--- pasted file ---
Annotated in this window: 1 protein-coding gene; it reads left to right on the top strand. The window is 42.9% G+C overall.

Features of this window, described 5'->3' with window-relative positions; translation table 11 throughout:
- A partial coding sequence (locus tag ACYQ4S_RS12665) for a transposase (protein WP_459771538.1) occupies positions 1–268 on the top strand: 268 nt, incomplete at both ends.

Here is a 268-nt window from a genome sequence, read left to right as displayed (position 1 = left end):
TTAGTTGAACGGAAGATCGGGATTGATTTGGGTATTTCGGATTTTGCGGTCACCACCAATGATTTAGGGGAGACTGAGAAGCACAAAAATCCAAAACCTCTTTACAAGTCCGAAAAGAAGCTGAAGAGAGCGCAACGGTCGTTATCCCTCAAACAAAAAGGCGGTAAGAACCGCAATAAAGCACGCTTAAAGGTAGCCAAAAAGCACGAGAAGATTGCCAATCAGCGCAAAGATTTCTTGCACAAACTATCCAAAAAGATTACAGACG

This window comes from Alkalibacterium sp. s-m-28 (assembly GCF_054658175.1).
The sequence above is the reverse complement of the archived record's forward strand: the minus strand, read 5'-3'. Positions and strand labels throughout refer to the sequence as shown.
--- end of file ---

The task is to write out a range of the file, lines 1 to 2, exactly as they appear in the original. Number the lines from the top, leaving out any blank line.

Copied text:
Annotated in this window: 1 protein-coding gene; it reads left to right on the top strand. The window is 42.9% G+C overall.

Features of this window, described 5'->3' with window-relative positions; translation table 11 throughout: